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Nick Cunningham

Nick Cunningham

Nick Cunningham is an independent journalist, covering oil and gas, energy and environmental policy, and international politics. He is based in Portland, Oregon. 

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No End In Sight For Venezuela’s Oil Crisis

Venezuela’s oil production plunged by another 47,500 barrels per day (bpd) in June, compared to a month earlier. An exodus of workers and field shut downs were reported for the month, pointing to a grim near-term future that could see total production dip below 1 million barrels per day (mb/d) by the end of the year.

According to OPEC’s secondary sources, Venezuela’s output fell to 1.34 mb/d in June, which, aside from a brief interruption of output due to a strike in 2002-2003, puts production at its lowest point in nearly seven decades.

The problems plaguing Venezuela’s oil industry are well-publicized, but the situation continued to deteriorate in June. Two officials from state-owned PDVSA told Argus that workers are fleeing operations. “More production wells are being shut down, the skilled oilfield labor force declined in all upstream divisions by at least a combined 1,000 workers in June, and scheduled maintenance continues to be postponed,” a PDVSA official from the western division said.

A separate official from the eastern division told Argus that production continued to fall in the first 11 days of July as more rigs were scrapped and more wells were shut down. PDVSA is “dying operationally,” the official said.

You wouldn’t know that if you went by government statistics, however. While OPEC’s secondary sources estimated average output at 1.34 mb/d in June, the Venezuelan government reported production figures at 1.531 mb/d, flat from May levels. Those figures defy belief and are not credible, but PDVSA’s leader, Manuel Quevedo, is “cooking the official data sent to OPEC to hide the truth about [PDVSA] from president Maduro and from the public,” an official from the energy ministry told Argus.

Venezuela’s production is now down nearly 800,000 bpd from a year ago, and falling.

(Click to enlarge)

“Output from Venezuela’s ageing conventional oil fields is in rapid decline and upgraders operated by foreign joint-venture partners in the vast Orinoco heavy oil belt are malfunctioning and running below capacity,” the IEA said in its latest Oil Market Report. “At the end of June, PDVSA and Chevron restarted the 210 kb/d Petropiar upgrader after almost a month-long closure.”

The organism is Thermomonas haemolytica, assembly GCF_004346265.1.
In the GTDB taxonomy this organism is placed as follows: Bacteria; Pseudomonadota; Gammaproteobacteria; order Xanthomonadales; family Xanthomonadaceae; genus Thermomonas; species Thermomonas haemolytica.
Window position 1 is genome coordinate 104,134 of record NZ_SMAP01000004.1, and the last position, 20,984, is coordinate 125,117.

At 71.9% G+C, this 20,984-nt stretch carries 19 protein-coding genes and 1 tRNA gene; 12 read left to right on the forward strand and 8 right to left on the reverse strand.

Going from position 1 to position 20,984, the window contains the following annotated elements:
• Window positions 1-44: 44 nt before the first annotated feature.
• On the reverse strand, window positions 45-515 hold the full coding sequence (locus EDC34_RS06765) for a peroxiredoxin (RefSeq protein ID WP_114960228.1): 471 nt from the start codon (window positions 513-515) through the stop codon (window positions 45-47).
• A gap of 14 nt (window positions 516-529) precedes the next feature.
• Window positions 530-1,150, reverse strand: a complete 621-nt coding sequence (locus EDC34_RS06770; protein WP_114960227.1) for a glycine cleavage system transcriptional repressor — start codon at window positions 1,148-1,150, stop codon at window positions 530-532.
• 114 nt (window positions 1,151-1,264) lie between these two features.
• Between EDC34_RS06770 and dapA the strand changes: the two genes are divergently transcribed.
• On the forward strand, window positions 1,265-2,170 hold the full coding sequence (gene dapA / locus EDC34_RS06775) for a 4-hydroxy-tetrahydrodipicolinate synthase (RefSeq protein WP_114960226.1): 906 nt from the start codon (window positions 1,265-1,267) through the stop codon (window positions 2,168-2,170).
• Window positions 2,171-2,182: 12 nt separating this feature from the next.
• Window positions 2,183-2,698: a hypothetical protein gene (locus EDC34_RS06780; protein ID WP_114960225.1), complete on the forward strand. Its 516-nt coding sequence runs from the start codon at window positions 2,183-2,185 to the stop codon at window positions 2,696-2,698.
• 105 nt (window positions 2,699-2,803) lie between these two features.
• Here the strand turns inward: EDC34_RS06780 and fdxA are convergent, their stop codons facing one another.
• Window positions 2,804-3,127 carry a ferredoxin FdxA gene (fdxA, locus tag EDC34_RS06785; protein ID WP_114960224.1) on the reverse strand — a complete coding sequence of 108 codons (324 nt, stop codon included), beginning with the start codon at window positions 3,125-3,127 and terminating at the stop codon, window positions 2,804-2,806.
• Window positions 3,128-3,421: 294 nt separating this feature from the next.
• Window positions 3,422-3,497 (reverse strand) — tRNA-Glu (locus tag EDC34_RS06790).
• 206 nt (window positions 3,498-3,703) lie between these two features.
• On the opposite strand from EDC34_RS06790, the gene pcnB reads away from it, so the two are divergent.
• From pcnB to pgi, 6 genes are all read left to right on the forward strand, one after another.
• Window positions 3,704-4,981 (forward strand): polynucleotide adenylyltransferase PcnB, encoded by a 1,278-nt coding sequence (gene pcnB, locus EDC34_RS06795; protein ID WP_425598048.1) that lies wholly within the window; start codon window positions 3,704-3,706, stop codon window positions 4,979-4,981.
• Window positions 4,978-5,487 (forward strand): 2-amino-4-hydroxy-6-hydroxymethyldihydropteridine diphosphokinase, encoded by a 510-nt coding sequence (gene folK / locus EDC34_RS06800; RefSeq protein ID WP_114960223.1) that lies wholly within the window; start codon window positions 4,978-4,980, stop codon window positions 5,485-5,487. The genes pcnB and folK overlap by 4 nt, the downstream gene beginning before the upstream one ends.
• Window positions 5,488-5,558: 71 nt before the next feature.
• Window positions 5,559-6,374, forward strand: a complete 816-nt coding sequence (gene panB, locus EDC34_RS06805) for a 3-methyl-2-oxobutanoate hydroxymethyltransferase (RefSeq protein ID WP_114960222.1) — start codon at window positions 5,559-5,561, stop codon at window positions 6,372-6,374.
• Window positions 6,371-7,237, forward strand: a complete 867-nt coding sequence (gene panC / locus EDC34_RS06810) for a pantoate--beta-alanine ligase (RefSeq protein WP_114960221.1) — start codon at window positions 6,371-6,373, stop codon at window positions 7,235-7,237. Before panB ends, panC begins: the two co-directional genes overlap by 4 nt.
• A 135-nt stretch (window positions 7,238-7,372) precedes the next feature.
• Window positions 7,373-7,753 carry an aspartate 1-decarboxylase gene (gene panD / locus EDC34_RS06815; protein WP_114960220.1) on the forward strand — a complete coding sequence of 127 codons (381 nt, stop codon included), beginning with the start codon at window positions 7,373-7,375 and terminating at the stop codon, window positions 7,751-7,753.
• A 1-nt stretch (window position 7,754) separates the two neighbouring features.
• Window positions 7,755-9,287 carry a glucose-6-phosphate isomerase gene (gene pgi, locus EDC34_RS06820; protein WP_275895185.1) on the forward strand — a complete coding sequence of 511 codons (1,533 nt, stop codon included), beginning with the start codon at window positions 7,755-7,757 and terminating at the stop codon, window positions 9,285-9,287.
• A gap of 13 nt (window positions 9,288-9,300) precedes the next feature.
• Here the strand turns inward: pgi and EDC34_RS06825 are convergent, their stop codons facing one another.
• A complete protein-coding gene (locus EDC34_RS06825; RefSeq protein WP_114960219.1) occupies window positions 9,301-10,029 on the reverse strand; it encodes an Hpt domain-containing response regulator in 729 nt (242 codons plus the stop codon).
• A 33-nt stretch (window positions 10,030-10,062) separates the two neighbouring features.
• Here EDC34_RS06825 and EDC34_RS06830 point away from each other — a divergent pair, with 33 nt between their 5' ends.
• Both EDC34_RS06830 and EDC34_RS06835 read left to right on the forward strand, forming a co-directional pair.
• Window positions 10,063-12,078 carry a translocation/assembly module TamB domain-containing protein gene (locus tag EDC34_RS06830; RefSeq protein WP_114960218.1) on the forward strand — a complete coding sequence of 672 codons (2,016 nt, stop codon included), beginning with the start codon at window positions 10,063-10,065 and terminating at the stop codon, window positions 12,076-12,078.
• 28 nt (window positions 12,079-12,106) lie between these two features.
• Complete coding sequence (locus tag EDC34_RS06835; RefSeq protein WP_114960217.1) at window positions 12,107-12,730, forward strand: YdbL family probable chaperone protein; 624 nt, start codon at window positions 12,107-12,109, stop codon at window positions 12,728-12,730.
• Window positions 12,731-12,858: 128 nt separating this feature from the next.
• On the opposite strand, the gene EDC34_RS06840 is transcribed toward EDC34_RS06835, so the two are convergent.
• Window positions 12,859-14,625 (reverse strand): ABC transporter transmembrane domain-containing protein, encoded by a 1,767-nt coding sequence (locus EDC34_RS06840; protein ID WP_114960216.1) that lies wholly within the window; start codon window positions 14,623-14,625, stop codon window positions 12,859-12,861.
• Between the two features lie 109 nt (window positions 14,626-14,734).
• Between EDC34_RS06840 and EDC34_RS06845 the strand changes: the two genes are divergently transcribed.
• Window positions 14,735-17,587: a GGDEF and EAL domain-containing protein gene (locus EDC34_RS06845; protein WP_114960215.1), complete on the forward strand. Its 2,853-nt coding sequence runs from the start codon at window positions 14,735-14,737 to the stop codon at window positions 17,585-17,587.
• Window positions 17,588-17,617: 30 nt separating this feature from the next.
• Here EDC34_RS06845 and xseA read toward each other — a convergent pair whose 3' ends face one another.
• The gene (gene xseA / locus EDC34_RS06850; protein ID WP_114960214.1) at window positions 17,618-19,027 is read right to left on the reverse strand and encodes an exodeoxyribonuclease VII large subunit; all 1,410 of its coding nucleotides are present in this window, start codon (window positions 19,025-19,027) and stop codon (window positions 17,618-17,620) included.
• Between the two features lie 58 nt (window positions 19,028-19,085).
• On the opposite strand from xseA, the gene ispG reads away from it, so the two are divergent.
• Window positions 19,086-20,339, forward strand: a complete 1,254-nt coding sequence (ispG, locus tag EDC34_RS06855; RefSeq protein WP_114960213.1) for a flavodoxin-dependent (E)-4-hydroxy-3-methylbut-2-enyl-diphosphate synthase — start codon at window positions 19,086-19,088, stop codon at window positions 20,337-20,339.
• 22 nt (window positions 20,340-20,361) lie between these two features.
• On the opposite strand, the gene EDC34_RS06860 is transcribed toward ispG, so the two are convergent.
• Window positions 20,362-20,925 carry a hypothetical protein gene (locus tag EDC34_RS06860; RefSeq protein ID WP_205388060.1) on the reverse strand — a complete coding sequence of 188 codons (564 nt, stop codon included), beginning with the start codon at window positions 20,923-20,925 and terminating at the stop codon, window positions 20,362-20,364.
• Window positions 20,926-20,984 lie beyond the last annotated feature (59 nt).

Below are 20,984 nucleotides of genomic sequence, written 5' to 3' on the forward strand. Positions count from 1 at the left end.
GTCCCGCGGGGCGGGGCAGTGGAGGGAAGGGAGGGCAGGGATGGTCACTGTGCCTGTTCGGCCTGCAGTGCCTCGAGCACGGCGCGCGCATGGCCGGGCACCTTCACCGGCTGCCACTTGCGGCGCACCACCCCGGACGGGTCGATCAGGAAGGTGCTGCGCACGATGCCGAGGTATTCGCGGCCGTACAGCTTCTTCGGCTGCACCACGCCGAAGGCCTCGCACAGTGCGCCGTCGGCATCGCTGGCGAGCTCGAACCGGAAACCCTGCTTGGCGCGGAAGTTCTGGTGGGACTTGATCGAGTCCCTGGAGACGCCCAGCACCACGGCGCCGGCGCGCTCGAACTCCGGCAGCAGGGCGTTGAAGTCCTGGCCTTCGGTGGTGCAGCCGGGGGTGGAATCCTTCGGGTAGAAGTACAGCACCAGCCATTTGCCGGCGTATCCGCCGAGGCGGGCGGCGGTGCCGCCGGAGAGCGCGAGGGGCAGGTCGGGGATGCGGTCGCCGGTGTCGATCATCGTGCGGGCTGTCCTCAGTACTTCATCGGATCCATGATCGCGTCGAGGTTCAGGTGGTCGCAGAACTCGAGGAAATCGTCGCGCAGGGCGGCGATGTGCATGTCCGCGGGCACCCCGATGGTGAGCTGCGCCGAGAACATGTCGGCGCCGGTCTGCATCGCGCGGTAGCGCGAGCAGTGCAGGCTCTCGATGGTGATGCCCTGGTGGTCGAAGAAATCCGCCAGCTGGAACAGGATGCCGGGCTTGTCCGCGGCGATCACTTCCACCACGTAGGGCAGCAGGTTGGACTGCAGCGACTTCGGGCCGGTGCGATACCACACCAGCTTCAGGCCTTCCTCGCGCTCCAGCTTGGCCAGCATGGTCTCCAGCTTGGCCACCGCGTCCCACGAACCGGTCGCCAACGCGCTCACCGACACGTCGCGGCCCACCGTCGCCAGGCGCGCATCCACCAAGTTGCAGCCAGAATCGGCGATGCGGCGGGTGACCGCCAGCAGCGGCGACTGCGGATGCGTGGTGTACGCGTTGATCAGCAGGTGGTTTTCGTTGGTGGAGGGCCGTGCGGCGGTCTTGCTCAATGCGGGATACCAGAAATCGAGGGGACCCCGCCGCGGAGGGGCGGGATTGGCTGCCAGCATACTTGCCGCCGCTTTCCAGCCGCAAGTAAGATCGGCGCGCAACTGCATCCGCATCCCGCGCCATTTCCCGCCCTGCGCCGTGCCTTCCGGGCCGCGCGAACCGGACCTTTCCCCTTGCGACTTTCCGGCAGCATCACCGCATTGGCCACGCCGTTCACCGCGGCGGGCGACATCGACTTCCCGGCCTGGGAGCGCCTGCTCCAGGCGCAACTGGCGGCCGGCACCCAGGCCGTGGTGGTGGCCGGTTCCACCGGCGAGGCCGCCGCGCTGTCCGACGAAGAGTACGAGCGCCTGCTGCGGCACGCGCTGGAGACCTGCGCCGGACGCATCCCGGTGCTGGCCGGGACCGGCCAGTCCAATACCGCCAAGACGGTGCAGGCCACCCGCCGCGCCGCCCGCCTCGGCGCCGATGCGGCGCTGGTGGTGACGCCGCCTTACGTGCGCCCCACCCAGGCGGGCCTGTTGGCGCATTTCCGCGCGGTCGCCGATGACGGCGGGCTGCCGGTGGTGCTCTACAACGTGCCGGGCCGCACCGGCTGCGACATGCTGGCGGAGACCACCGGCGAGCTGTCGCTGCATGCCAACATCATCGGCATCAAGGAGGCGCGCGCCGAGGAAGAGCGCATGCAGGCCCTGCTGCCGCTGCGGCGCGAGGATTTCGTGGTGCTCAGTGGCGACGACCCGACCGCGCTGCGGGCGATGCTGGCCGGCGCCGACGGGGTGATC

“In total, upgrading projects in Venezuela can turn roughly 600 kb/d to 700 kb/d of extra-heavy Orinoco crude into export grades. Recently they have been largely out of action due to bottlenecks at loading facilities.”

China has decided to invest $250 million to help slow the decline underway in Venezuela, but it isn’t at all clear that that amount of money will have a significant impact. After all, China has poured $50 billion in loans into Venezuela over the past decade, and the trajectory of Venezuelan oil production has only gone in one direction.

There is also the possibility that the June figures might look a bit better than should be the case because PDVSA drained inventories. Reuters reports that Venezuela’s crude exports to the U.S. recovered a bit in June, compared to May, but that PDVSA drew down on stocks in Curacao and Aruba ahead of ConocoPhillips’ seizure of the facilities. As Conoco presses its case against PDVSA, Venezuela has largely lost control of its facilities on those Caribbean islands. Related: Saudi Arabia's Solution To Rising U.S. Gas Prices

There is no shortage of reasons to believe the situation will continue on a downward spiral. Oil wells are being shut down and the worker exodus will put an even deeper strain on operations. More than $9 billion in bond payments fall due this year, and it is hard to imagine the government and PDVSA marshalling the resources to meet those payments. Inflation is set to top some 13,000 percent this year, a mind-boggling figure, while GDP could shrink by a further 15 percent. By the end of the year, GDP will have contracted by nearly 50 percent since 2013.

The lack of payment to PDVSA’s joint venture partners threatens to accelerate production losses. The rig count fell to just 26 in June, according to Argus, down from 70 in the first quarter of 2016.

Venezuela has been losing around 50,000 bpd each month so far this year, which means it could lose another 300,000 bpd before the end of 2018. The losses are tightening the oil market, and Saudi Arabia is now forced to ramp up production – and cut into its spare capacity – to make up for the declines.

By Nick Cunningham of Oilprice.com

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